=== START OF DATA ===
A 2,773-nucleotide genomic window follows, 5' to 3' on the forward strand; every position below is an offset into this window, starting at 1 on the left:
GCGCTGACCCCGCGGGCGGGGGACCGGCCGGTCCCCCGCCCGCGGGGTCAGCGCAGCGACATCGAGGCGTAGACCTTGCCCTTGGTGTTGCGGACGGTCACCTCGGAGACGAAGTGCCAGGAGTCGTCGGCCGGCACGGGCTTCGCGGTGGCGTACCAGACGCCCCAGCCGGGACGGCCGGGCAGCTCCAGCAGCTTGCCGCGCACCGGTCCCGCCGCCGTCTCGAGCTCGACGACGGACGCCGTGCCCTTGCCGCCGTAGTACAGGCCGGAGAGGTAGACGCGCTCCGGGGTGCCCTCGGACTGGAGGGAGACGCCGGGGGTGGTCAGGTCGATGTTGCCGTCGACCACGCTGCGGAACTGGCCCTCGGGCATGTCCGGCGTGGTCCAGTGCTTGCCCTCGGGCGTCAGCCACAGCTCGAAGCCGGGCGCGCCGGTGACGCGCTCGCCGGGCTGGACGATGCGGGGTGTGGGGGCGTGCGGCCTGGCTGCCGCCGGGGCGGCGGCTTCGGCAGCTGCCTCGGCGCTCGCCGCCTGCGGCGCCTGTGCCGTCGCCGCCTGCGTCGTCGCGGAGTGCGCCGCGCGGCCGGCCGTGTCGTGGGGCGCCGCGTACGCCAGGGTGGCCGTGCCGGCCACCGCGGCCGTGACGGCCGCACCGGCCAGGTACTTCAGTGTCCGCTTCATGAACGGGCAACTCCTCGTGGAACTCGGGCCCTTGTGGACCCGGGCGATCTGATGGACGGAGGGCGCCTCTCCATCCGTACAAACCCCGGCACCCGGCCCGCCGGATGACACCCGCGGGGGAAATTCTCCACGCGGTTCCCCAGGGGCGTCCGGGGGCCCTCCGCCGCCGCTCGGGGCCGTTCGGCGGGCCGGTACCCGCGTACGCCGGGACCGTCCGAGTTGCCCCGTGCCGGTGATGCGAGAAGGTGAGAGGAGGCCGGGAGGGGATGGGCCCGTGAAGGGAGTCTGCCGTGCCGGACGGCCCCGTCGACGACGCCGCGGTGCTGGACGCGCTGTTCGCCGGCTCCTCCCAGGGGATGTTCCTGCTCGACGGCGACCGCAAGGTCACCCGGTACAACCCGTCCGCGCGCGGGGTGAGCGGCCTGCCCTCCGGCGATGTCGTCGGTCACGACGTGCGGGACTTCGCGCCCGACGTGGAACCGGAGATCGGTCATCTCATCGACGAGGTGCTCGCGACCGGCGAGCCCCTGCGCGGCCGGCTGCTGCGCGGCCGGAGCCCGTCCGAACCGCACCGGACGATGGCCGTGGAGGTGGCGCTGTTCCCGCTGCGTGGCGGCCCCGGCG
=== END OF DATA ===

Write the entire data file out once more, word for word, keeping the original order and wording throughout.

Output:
A 2,773-nucleotide genomic window follows, 5' to 3' on the forward strand; every position below is an offset into this window, starting at 1 on the left:
GCGCTGACCCCGCGGGCGGGGGACCGGCCGGTCCCCCGCCCGCGGGGTCAGCGCAGCGACATCGAGGCGTAGACCTTGCCCTTGGTGTTGCGGACGGTCACCTCGGAGACGAAGTGCCAGGAGTCGTCGGCCGGCACGGGCTTCGCGGTGGCGTACCAGACGCCCCAGCCGGGACGGCCGGGCAGCTCCAGCAGCTTGCCGCGCACCGGTCCCGCCGCCGTCTCGAGCTCGACGACGGACGCCGTGCCCTTGCCGCCGTAGTACAGGCCGGAGAGGTAGACGCGCTCCGGGGTGCCCTCGGACTGGAGGGAGACGCCGGGGGTGGTCAGGTCGATGTTGCCGTCGACCACGCTGCGGAACTGGCCCTCGGGCATGTCCGGCGTGGTCCAGTGCTTGCCCTCGGGCGTCAGCCACAGCTCGAAGCCGGGCGCGCCGGTGACGCGCTCGCCGGGCTGGACGATGCGGGGTGTGGGGGCGTGCGGCCTGGCTGCCGCCGGGGCGGCGGCTTCGGCAGCTGCCTCGGCGCTCGCCGCCTGCGGCGCCTGTGCCGTCGCCGCCTGCGTCGTCGCGGAGTGCGCCGCGCGGCCGGCCGTGTCGTGGGGCGCCGCGTACGCCAGGGTGGCCGTGCCGGCCACCGCGGCCGTGACGGCCGCACCGGCCAGGTACTTCAGTGTCCGCTTCATGAACGGGCAACTCCTCGTGGAACTCGGGCCCTTGTGGACCCGGGCGATCTGATGGACGGAGGGCGCCTCTCCATCCGTACAAACCCCGGCACCCGGCCCGCCGGATGACACCCGCGGGGGAAATTCTCCACGCGGTTCCCCAGGGGCGTCCGGGGGCCCTCCGCCGCCGCTCGGGGCCGTTCGGCGGGCCGGTACCCGCGTACGCCGGGACCGTCCGAGTTGCCCCGTGCCGGTGATGCGAGAAGGTGAGAGGAGGCCGGGAGGGGATGGGCCCGTGAAGGGAGTCTGCCGTGCCGGACGGCCCCGTCGACGACGCCGCGGTGCTGGACGCGCTGTTCGCCGGCTCCTCCCAGGGGATGTTCCTGCTCGACGGCGACCGCAAGGTCACCCGGTACAACCCGTCCGCGCGCGGGGTGAGCGGCCTGCCCTCCGGCGATGTCGTCGGTCACGACGTGCGGGACTTCGCGCCCGACGTGGAACCGGAGATCGGTCATCTCATCGACGAGGTGCTCGCGACCGGCGAGCCCCTGCGCGGCCGGCTGCTGCGCGGCCGGAGCCCGTCCGAACCGCACCGGACGATGGCCGTGGAGGTGGCGCTGTTCCCGCTGCGTGGCGGCCCCGGCG